If your sweet queen cat is pregnant, the anticipation of the upcoming fluffy bundle (or bundles) of joy can be a lot of fun. When your cat is closing in on her gestation period, you may notice some changes in her behaviors and activities -- think nesting, nesting and more nesting.
Female cats typically are pregnant for just over 2 months, or approximately 63 days or so according to the University of Wisconsin at Madison. Because of the relative brevity of gestation, the seventh week is nearing rapidly toward parturition -- the actual labor process.
Around the seventh week of gestation, you may notice a change in your mother cat's nipples. They may take on a significantly bigger and more "full" look than before. Toward the closing of the week, you may even observe the presence of milk -- the beginning of lactation in preparation for her kittens.
If your usually mellow, calm and relaxed queen cat all of a sudden seems endlessly restless and antsy, do not be shocked. Endless pacing and going around in circles is very common during this important time. This anxious late-pregnancy behavior is a sign that she's about to begin nesting -- essentially looking for a calm, warm, quiet and safe place to give birth to her litter peacefully. If you notice that you are having a hard time locating your cat, it's probably because she's on her search for the perfect spot. Make things easy and try to pick out a cozy nesting place for her.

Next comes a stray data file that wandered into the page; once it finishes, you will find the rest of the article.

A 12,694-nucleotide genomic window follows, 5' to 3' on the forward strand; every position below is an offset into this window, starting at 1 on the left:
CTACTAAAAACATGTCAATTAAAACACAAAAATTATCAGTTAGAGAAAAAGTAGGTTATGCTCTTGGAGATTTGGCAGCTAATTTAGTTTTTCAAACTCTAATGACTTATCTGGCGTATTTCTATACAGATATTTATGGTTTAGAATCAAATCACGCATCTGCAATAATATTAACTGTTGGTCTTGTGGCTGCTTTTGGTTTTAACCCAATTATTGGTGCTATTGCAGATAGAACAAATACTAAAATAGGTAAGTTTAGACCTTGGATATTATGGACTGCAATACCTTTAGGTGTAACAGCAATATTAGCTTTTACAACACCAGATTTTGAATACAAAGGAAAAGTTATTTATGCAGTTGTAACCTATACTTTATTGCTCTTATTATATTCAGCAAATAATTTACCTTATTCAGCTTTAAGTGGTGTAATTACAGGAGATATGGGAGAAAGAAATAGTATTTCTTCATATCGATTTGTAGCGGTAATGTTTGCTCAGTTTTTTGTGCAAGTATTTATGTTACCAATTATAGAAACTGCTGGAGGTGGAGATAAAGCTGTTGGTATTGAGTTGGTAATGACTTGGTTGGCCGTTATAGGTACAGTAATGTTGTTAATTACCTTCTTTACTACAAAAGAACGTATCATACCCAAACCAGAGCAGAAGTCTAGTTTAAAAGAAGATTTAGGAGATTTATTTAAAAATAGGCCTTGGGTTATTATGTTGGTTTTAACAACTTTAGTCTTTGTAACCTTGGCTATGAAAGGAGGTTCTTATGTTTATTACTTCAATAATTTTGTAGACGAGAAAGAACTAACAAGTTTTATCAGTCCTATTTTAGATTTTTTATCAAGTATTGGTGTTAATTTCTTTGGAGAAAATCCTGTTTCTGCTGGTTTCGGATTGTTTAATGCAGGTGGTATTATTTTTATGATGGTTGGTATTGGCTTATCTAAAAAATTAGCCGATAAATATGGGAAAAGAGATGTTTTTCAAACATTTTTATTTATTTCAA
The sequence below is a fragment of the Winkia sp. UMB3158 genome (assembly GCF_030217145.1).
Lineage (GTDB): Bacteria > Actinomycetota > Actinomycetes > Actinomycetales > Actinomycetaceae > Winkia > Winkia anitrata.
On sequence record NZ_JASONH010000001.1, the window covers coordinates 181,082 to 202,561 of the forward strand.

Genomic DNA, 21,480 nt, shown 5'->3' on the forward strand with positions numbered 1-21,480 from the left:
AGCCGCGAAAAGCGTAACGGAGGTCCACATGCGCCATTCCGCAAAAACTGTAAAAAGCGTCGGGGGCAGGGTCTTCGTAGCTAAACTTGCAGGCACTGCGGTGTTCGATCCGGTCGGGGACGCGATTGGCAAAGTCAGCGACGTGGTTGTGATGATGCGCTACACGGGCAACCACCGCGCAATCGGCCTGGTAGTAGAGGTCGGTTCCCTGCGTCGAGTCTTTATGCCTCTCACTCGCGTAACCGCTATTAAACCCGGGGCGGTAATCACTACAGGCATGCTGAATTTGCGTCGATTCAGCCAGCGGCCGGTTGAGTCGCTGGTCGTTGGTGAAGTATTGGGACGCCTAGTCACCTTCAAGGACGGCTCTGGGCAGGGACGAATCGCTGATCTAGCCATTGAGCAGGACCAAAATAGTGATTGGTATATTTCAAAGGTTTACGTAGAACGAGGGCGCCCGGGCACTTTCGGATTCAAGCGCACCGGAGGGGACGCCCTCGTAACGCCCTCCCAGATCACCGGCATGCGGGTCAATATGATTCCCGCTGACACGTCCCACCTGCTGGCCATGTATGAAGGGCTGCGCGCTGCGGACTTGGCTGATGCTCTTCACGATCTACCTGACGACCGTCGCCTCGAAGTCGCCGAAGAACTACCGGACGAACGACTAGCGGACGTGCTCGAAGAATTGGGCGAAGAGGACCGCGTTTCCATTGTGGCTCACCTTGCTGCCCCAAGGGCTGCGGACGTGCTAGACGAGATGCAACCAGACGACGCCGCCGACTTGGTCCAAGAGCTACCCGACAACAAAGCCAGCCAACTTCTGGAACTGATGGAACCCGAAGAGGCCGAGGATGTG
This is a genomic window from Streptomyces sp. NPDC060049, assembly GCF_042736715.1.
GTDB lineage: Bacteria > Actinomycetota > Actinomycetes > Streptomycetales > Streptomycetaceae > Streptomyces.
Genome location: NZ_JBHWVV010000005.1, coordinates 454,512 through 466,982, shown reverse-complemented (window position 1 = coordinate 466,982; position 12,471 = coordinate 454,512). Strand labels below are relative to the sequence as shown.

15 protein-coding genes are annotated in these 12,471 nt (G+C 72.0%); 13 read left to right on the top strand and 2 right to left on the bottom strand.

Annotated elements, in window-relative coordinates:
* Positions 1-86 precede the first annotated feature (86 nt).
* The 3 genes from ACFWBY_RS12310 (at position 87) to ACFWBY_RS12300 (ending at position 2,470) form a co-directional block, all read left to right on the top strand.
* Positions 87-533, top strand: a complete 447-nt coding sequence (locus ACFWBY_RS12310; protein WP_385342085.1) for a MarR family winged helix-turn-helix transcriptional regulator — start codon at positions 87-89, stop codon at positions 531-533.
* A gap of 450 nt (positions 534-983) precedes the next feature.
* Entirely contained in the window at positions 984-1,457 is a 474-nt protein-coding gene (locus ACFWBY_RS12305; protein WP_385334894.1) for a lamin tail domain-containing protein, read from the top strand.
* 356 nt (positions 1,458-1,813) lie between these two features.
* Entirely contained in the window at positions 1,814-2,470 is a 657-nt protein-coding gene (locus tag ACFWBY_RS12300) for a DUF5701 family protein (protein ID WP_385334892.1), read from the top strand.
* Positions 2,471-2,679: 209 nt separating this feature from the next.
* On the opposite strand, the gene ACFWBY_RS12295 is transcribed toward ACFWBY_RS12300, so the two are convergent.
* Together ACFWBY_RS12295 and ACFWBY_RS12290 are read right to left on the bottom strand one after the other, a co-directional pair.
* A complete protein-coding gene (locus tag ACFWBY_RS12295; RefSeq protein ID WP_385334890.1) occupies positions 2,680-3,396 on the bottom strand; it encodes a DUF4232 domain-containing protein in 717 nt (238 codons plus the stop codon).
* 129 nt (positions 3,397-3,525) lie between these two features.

In the seventh week, you may notice that your precious pet has very little interest in eating. If she ignores her food bowls completely, or at least has a very reduced appetite, then it's a surefire sign she's nearing her parturition date, so be prepared.
Late in pregnancy, female cats also often typically begin to behave in uncharacteristically affectionate and loving ways. If your kitty usually is aloof and independent, but all of a sudden is headbutting you and won't leave your side, she may be getting ready for her big day.
Towards the latter part of a feline pregnancy, you may notice unusual "calling" vocalizations. Your cat may start meowing and yowling nonstop, much to the frustration of your ears, of course.
Always check with your veterinarian before changing your pet’s diet, medication, or physical activity routines. This information is not a substitute for a vet’s opinion.